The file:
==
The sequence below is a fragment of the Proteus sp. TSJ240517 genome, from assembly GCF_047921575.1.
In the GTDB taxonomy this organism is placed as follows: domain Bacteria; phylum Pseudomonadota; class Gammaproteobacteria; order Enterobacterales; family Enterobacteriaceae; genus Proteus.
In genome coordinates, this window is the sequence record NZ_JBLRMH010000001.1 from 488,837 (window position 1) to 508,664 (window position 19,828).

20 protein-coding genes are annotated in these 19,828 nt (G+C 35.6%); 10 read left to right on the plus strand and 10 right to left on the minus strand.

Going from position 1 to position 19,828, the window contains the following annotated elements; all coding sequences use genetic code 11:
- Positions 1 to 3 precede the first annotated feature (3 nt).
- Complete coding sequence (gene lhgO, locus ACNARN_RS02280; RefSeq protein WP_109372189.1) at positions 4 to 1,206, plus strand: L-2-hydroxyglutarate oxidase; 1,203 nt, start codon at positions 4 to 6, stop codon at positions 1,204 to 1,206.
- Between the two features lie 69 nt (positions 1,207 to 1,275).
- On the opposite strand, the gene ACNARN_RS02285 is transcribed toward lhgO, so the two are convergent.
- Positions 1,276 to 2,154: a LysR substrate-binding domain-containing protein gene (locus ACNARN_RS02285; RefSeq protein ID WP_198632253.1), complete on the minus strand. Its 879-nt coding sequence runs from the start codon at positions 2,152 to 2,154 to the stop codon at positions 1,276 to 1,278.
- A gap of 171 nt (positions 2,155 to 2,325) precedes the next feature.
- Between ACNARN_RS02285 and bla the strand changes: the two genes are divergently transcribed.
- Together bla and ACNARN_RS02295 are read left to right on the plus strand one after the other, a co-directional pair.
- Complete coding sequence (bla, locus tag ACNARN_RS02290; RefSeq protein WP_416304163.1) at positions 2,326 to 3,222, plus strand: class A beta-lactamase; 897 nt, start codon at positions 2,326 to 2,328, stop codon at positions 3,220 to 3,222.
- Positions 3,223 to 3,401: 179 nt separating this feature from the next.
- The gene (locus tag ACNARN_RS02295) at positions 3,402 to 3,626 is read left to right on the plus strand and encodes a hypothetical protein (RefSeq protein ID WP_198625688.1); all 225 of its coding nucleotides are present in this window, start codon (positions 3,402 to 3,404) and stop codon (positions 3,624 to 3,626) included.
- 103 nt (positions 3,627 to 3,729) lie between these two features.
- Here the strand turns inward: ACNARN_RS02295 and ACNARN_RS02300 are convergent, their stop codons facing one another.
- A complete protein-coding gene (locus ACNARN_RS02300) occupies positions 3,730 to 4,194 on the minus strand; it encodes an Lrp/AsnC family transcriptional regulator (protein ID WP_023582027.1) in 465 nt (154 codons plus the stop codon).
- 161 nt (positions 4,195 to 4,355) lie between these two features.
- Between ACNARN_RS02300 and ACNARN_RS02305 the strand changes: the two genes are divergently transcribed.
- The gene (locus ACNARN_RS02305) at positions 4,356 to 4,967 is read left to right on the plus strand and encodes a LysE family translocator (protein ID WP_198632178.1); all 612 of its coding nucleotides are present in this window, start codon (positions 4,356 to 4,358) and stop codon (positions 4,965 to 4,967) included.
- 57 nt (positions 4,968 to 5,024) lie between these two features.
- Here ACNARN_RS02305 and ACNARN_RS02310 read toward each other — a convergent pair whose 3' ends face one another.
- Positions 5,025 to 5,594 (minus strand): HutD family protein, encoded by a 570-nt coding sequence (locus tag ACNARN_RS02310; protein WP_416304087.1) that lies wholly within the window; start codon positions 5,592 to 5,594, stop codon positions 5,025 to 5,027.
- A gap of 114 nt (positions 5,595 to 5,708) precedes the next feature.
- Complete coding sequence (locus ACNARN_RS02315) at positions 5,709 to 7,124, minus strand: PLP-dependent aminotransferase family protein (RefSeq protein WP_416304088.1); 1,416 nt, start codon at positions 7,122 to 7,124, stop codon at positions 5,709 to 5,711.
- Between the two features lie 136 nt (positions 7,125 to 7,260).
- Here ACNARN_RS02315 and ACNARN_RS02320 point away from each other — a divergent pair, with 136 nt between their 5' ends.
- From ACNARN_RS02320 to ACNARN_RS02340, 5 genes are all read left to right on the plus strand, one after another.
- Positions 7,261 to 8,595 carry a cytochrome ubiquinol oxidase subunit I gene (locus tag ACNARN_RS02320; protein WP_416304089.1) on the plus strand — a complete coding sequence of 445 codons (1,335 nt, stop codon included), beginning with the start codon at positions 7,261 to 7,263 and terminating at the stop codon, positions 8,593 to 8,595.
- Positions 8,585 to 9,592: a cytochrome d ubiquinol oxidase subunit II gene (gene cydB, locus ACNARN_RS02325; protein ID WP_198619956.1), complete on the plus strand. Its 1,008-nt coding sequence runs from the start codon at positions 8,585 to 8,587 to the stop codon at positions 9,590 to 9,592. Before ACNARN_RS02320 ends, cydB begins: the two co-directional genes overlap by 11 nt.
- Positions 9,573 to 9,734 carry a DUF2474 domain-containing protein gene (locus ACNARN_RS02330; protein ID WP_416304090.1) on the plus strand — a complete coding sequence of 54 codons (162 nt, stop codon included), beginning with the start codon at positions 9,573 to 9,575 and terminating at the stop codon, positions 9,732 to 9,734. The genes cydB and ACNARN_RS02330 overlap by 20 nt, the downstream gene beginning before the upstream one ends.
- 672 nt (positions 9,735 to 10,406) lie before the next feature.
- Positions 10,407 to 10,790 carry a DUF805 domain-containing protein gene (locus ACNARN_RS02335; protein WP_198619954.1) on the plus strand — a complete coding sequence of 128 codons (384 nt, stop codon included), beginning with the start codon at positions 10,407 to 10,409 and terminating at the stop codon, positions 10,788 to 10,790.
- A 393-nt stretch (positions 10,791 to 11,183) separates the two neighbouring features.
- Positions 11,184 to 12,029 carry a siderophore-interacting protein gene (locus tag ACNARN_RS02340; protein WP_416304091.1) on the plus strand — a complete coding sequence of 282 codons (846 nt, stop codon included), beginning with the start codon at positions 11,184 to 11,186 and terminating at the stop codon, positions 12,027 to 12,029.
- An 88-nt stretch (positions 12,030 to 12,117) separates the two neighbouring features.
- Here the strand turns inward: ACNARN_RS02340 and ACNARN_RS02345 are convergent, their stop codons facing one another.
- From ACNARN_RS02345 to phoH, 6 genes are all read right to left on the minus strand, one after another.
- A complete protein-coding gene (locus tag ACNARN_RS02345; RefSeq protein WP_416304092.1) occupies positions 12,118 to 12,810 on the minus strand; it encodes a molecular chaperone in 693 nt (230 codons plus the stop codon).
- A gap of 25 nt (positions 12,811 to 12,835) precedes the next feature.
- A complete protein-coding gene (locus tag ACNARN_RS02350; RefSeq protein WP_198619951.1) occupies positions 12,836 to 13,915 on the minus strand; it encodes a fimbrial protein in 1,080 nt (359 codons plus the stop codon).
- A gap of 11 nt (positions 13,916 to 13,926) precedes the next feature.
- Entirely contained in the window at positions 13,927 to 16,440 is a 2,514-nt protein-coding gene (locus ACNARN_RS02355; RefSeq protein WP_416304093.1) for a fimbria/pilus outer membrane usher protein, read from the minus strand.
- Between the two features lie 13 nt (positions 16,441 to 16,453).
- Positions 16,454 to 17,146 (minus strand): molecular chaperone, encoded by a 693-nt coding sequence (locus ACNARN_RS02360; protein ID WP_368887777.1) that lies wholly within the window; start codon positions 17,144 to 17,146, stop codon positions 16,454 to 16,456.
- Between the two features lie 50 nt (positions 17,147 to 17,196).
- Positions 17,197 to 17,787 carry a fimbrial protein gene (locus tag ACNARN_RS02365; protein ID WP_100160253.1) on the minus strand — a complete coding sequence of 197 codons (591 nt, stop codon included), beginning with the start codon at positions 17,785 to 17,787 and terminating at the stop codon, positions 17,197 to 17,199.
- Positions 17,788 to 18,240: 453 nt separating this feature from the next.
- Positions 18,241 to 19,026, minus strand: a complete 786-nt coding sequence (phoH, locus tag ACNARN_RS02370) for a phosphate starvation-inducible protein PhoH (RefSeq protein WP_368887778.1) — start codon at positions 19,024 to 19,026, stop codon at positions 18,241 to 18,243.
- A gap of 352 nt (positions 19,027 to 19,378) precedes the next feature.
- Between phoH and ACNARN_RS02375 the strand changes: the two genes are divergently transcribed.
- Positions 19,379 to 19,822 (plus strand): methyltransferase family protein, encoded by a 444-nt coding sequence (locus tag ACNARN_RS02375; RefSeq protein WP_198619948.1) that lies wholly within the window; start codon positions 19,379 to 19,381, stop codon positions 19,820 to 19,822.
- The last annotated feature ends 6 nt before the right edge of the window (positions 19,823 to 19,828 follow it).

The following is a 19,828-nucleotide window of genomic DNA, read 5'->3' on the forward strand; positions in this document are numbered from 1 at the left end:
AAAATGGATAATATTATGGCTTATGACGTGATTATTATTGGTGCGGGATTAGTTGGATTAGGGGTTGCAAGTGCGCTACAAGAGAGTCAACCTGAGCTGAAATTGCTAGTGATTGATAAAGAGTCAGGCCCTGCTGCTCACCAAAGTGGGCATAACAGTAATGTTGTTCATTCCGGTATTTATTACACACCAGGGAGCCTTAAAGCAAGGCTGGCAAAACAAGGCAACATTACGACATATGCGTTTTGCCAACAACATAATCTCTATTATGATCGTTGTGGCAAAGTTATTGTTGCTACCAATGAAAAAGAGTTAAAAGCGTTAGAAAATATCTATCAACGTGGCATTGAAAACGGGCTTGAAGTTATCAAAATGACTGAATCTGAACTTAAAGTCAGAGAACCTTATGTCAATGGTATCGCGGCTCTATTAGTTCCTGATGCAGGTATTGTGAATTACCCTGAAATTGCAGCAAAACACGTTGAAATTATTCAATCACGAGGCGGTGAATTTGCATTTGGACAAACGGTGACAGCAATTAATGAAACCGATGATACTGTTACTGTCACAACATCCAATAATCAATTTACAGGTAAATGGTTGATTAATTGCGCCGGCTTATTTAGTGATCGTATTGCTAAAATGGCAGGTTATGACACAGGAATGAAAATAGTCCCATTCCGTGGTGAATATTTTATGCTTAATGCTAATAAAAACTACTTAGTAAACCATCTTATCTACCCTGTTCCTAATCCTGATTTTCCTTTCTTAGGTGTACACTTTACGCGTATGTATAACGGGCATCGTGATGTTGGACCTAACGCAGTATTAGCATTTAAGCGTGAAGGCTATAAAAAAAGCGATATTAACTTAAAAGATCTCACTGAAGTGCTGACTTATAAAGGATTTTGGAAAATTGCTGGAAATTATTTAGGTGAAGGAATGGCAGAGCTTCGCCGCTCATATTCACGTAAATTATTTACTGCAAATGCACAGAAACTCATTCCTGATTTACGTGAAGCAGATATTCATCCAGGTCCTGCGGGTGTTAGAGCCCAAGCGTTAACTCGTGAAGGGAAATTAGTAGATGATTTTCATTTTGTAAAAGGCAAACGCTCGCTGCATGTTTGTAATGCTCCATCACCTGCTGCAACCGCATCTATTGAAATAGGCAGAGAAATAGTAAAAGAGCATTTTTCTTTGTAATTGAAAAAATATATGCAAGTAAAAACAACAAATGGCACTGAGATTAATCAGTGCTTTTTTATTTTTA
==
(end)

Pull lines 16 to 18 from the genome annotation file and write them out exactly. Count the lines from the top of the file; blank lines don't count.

- The gene (locus tag ACNARN_RS02295) at positions 3,402 to 3,626 is read left to right on the plus strand and encodes a hypothetical protein (RefSeq protein ID WP_198625688.1); all 225 of its coding nucleotides are present in this window, start codon (positions 3,402 to 3,404) and stop codon (positions 3,624 to 3,626) included.
- 103 nt (positions 3,627 to 3,729) lie between these two features.
- Here the strand turns inward: ACNARN_RS02295 and ACNARN_RS02300 are convergent, their stop codons facing one another.